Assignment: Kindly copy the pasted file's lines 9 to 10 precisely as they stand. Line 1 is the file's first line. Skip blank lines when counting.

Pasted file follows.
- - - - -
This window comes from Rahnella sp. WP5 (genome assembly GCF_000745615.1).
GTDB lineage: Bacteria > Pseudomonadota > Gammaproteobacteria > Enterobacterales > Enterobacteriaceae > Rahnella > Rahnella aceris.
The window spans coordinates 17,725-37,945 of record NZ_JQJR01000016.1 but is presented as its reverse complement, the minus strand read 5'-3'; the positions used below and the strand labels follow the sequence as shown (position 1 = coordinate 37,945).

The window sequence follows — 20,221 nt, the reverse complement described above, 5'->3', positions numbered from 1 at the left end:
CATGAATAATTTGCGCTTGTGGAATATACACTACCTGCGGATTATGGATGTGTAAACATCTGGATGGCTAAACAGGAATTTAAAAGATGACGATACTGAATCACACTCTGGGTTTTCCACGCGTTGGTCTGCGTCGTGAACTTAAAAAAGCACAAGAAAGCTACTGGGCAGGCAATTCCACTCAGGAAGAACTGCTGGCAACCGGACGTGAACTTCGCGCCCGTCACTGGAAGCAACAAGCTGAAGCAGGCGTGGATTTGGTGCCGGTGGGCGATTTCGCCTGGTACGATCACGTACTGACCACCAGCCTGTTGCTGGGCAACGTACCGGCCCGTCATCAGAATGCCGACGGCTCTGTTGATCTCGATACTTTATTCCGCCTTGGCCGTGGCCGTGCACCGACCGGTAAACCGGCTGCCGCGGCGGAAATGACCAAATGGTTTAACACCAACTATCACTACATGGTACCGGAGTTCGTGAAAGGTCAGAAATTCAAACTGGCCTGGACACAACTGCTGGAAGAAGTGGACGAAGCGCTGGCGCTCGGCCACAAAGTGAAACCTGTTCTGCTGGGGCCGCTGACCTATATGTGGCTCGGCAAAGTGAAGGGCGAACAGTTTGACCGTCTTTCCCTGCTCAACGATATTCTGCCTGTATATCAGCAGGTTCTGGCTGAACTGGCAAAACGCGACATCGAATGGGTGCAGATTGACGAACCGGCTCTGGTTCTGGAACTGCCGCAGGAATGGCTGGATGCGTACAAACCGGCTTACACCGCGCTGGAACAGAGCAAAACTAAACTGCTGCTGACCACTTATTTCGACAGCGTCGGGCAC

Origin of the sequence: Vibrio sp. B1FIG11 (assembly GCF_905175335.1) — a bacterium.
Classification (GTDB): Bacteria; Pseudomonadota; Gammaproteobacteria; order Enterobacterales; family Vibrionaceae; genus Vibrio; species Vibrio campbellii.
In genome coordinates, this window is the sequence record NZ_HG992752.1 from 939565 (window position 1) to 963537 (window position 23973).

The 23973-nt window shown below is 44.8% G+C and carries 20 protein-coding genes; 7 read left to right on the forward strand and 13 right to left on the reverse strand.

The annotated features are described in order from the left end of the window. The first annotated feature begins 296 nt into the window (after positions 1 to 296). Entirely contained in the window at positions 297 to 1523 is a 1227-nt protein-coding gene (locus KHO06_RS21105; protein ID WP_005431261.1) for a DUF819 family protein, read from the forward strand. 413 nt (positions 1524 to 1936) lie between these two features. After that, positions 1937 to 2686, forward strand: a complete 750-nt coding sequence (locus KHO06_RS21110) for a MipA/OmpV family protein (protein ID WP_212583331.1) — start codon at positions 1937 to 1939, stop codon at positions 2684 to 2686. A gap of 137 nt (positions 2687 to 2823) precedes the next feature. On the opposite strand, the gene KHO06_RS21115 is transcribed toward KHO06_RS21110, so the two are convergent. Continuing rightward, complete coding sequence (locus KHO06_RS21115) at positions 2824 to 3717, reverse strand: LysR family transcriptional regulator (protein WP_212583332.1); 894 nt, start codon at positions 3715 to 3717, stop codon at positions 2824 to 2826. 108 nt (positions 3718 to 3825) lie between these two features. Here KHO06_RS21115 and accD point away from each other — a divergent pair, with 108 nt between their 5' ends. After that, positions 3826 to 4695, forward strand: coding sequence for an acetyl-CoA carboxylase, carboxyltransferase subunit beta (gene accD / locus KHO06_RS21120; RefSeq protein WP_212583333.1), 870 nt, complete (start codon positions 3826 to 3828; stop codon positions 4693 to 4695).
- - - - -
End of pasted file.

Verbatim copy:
The 23973-nt window shown below is 44.8% G+C and carries 20 protein-coding genes; 7 read left to right on the forward strand and 13 right to left on the reverse strand.

The annotated features are described in order from the left end of the window. The first annotated feature begins 296 nt into the window (after positions 1 to 296). Entirely contained in the window at positions 297 to 1523 is a 1227-nt protein-coding gene (locus KHO06_RS21105; protein ID WP_005431261.1) for a DUF819 family protein, read from the forward strand. 413 nt (positions 1524 to 1936) lie between these two features. After that, positions 1937 to 2686, forward strand: a complete 750-nt coding sequence (locus KHO06_RS21110) for a MipA/OmpV family protein (protein ID WP_212583331.1) — start codon at positions 1937 to 1939, stop codon at positions 2684 to 2686. A gap of 137 nt (positions 2687 to 2823) precedes the next feature. On the opposite strand, the gene KHO06_RS21115 is transcribed toward KHO06_RS21110, so the two are convergent. Continuing rightward, complete coding sequence (locus KHO06_RS21115) at positions 2824 to 3717, reverse strand: LysR family transcriptional regulator (protein WP_212583332.1); 894 nt, start codon at positions 3715 to 3717, stop codon at positions 2824 to 2826. 108 nt (positions 3718 to 3825) lie between these two features. Here KHO06_RS21115 and accD point away from each other — a divergent pair, with 108 nt between their 5' ends. After that, positions 3826 to 4695, forward strand: coding sequence for an acetyl-CoA carboxylase, carboxyltransferase subunit beta (gene accD / locus KHO06_RS21120; RefSeq protein WP_212583333.1), 870 nt, complete (start codon positions 3826 to 3828; stop codon positions 4693 to 4695).